Circular reference detector and package.config ordering

Apr 20, 2012 at 3:00 AM

I work with a large project with a lot of dependencies and recently we've moved to nuget to help manage the mess. It's been alright so far, but I've found one issue.

If you have packages a and b referenced by project c, and package b also references a the order they're referenced in packages.config matters. I haven't found this documented anywhere. It seems that nuget normally saves the order correctly, but once it didn't and we got rather confused.

If you reference b before a, when a is visited the circular reference detector fires. If a is first it's all OK.

I have a prototype fix for this which uses quickgraph to create a dependency graph and detect cycles on that. I haven't checked performance yet though. I'm currently tidying this up.

Apr 20, 2012 at 3:06 PM

One note, we're moving the source code to a Git repo (, and won't be taking new pull requests until the move is finished. Please wait to send the pull request until then.

Apr 20, 2012 at 4:26 PM

Could you give us a repro step of the problem you ran into? Listings in packages.config are sorted based on Id - its not meant to be order preserving.

Apr 21, 2012 at 9:39 PM

I don't have the exact file to hand - it's in the office and I don't have a Windows development environment at home, but it was like this:



The version numbers were like that for some test work, normally the numbers are actually set to the build number on the CI server.


Using nuget 1.7 the order was definitely important. The project had about 10 packages managed via Nuget with the model/modeldbspecific at the bottom. This resulted in a rather long error claiming that every package was in a cycle, but when I moved them to the top it only output those two packages.

May 14, 2012 at 5:04 AM
Edited May 14, 2012 at 5:31 AM

OK, I've finally had time to get back on to this, and have found the root cause.

In PackageWalker.cs if a dependency cannot be resolved but it is not set to skip dependency errors the function simply returns. This leaves the package currently being checked in the Processing state. If another package that hasn't been checked yet then references the package that referenced the failed dependency NuGet incorrectly returns this as a cycle error.

I think in this case an exception should be thrown instead of simply continuing resolution. I suspect in most cases the current behaviour works, but with the Pack command it continues on, leading to the cycle errors.

I've made the change but it breaks some unit tests as some other walkers expect to get their own dependency walker that follows the current behaviour. If throwing an exception is considered correct I'll look at the other areas that fail and fix them.

Jan 28, 2013 at 12:10 PM


I'm interested in working on this issue, for which has been opened.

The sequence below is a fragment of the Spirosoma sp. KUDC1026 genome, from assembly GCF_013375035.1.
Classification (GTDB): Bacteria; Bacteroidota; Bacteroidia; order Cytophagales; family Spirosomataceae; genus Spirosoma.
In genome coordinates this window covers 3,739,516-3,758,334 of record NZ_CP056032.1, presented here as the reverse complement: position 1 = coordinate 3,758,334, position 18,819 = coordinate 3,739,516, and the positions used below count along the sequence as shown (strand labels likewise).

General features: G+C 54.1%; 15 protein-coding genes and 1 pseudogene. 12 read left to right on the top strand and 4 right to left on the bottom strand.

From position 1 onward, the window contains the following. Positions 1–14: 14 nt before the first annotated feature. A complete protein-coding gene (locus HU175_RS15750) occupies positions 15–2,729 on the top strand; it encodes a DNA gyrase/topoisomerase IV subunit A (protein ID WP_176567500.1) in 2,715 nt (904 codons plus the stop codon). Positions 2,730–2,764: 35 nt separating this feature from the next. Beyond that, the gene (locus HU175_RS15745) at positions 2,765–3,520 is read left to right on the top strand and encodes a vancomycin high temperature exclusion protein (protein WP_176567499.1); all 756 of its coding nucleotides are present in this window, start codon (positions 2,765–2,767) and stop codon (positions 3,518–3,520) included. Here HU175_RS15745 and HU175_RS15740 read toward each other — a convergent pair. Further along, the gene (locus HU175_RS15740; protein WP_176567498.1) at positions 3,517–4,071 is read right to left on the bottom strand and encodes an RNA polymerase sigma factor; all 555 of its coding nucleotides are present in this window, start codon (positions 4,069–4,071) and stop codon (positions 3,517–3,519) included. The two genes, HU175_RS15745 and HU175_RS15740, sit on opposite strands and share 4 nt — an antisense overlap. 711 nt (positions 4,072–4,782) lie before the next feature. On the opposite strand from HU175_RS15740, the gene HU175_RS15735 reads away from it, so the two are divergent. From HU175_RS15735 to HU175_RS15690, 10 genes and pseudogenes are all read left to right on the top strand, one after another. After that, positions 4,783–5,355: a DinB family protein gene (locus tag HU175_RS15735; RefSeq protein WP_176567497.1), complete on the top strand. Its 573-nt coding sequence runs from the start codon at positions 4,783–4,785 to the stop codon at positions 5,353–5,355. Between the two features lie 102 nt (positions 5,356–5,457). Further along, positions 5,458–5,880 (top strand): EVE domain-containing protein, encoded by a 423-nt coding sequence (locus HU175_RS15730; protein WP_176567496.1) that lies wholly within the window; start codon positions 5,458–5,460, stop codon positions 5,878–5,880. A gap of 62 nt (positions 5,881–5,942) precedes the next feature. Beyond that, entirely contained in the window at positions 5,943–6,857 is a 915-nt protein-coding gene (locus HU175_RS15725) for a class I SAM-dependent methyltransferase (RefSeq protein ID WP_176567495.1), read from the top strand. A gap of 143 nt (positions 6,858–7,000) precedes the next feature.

(I've attached a test case to it)

However I'd like to get some feedback on the expected behavior: what should "nuget pack xx.csproj" do, when the packages listed in packages.config do not fulfill all dependencies (i.e. some dependencies of the listed packages are missing?)

(a) Should dependency detection fail (because it could be unreliable), and a error message be shown telling which dependencies are missing ?


(b) Should "nuget pack" ignore the missing dependency and proceed with dependency detection anyway ?


I'm thinking (a) is probably the best option and most useful/robust one as it helps developer fix their packages.config should a problem arise.

Jan 29, 2013 at 9:26 AM

I agree that option (a) is the better choice. Please go ahead with #2965. Thanks for contributing.

Jan 31, 2013 at 1:36 PM

Just pointing out that I've published a pull request for this :
Mar 4, 2013 at 2:20 PM
Hi dotnetjunky,

Any idea when this might be merged ?
Let me know if I might help in any way.
Mar 4, 2013 at 2:41 PM
Sorry for the delay. Your pull request is scheduled for the 2.4 release. Right now we're still working on 2.3. I'll look at it next week. Thanks for your patience :)
Apr 2, 2013 at 2:12 PM
Hi dotnetjunky,

I started looking at porting the pull request over to 2.4.

There is indeed some conflict with the work to support packing referenced projects ( ).

It raises some questions:
  • what should happen when the same package is referenced in different projects ?
I suggest the following:
  • If the package reference version is different among the projects, then throw an error
  • If version constraints are defined, intersect the constraints, and throw an error if the intersection is empty
  • If target frameworks are different, throw an error
  • A package reference is NOT a "development dependency" except if it so in all projects which refer to it (the values are AND-ed together).
It it all seems reasonable I'll go ahead with the implementation.
I will probably add some code in VersionUtility to help with intersecting version constraints, as it would now be needed in several places (once for 'aggregating' references version constraints, once for 'aggregating' dependency version constraints).